Written By: Hans Appel
"Asking questions is one of the best ways to grow as a human being."
As a counselor, I frequently find myself in a position of talking to students who need help; although, sometimes the help they need isn’t actually from me. Ironically, they seek my guidance or thoughts when they should be talking directly with a teacher. Maybe they’re struggling to understand a concept. Or perhaps they’re having a conflict or feeling disconnected with a teacher. Other times, they may have a desire to make a change to some aspect of their learning. While students hopefully view their counselor as a safe advocate, we often work to empower them to plug back into their own student/teacher relationships and follow-up directly with the adult who can most appropriately help them.
However, students’ avoidance of asking teachers questions makes me wonder:
Where does this inquiry based trepidation come from?
Would you like to know the most frequently uttered statement by teachers to parents during conferences: I’d really like to see him or her ask me more questions. What prevents some students from seeking help? Ok, sure, at the secondary level, and even upper elementary level there are a multitude of factors that play in with peer acceptance near the top. ‘Peers might think I’m stupid if I ask this question.’
Fair enough. Social pressures for teenagers weigh heavily and can greatly influence their willingness to seek help. Talented educators recognize the need to create a safe space where classmates can support inquiry. Yet, the reality is, there are so many opportunities to ask for teacher assistance, in quiet non-observable to other peers sorts of ways. Students can talk to teachers during work time, before/after school, lunch time, over e-mail, google classroom, or any other technology program. Some of my introverted readers might be quick to point out, that Susan Cain’s “Quiet” would remind us that personality types impact their boldness to ask questions. Yes! A student’s outgoingness absolutely affects their frequency to ask verbal questions. Although, I’m not quite as convinced that a propensity toward introvertedness precludes all online questioning. Indeed, teachers have found exceptional ways of eliciting student participation from our quieter students, through the use of technology, personal connection, and warmth.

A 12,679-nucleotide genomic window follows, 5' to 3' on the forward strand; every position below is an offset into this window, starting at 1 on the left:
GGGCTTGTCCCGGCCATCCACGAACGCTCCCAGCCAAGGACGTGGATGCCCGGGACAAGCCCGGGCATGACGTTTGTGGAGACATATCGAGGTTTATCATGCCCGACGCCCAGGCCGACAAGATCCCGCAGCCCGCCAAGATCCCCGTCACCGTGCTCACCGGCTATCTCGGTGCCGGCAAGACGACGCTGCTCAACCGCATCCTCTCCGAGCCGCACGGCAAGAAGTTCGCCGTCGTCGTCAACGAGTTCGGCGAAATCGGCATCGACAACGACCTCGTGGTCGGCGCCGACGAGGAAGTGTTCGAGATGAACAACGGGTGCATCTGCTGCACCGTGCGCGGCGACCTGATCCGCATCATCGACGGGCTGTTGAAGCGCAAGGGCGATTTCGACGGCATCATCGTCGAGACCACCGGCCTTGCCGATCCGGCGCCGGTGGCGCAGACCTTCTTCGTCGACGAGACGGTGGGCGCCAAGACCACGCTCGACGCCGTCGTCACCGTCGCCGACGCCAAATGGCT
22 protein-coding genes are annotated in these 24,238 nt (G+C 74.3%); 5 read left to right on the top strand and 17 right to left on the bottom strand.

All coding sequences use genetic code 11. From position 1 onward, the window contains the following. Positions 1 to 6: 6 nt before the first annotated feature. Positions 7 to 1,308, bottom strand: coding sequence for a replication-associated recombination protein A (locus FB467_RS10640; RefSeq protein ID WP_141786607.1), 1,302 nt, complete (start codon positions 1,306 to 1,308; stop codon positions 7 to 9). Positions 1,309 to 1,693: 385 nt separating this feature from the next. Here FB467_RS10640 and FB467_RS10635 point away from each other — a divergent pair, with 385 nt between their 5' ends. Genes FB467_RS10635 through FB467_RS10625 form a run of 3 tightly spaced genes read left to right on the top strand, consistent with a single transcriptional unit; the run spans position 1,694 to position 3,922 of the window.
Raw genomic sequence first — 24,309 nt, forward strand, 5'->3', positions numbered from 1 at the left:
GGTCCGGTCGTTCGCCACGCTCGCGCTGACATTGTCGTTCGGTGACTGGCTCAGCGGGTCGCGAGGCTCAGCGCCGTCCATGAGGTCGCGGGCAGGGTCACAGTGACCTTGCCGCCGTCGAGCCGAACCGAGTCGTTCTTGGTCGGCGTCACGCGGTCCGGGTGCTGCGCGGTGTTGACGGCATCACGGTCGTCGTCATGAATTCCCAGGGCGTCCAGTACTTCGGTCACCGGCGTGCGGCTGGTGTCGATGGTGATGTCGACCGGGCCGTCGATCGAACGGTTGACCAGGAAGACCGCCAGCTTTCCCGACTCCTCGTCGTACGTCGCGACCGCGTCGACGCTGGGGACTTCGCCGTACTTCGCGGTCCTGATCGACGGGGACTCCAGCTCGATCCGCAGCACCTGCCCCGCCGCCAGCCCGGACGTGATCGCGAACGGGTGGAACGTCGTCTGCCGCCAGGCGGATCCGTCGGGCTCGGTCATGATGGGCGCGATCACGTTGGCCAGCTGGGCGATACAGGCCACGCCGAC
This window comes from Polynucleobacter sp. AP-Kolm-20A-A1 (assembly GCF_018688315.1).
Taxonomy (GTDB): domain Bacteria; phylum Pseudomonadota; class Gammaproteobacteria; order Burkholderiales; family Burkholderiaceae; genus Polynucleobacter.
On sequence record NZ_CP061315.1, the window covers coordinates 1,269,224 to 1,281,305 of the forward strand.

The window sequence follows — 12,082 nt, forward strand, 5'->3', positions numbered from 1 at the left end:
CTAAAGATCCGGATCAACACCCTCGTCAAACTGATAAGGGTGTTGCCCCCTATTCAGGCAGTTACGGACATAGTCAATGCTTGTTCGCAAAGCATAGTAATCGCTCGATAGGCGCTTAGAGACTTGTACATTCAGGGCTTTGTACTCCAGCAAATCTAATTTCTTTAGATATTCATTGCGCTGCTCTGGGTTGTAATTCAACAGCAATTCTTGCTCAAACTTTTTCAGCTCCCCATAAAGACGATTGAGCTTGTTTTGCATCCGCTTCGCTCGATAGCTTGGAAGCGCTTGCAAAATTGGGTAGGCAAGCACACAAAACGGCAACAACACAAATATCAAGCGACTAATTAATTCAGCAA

If I hadn’t witnessed an overt discomfort to seek help by consistently ALL ranges of personality type over the last 19 years, I might have been content to conclude that peers and personality were the only driving force preventing inquiry. Rick Jetter and Rebecca Coda, authors of “Let Them Speak” so eloquently explain that if we want to know WHY kids do something, why not just ask them! So, I have...for most of my career. What keeps you from asking the teacher? While there is no denying personality and peer influence as impacts to students’ willingness to seek help fear of teacher response is clearly involved. There’s actually three categories of this fear: Witnessed, Perceived or Experienced. A major fear factor that students cite:
“I’m afraid the teacher will make me feel stupid.”
Award Winning Culture was created by Hans and Jennifer Appel with the sole purpose of creating an educational mindset of Positive INTENTIONALITY and ACTION; with a daily mantra to make our sphere of influence stronger through Character, Excellence, and Community. Part of AWC's mission is to highlight outstanding educators, companies, and resources that support an Award Winning Culture. Both Jennifer and Hans work at Enterprise Middle School aka Wildcat Nation. Wildcat Nation received the 2018 ASCD Whole Child Award in Washington, for its award winning culture and the 2018 Global "Class Act Award" for Kindness.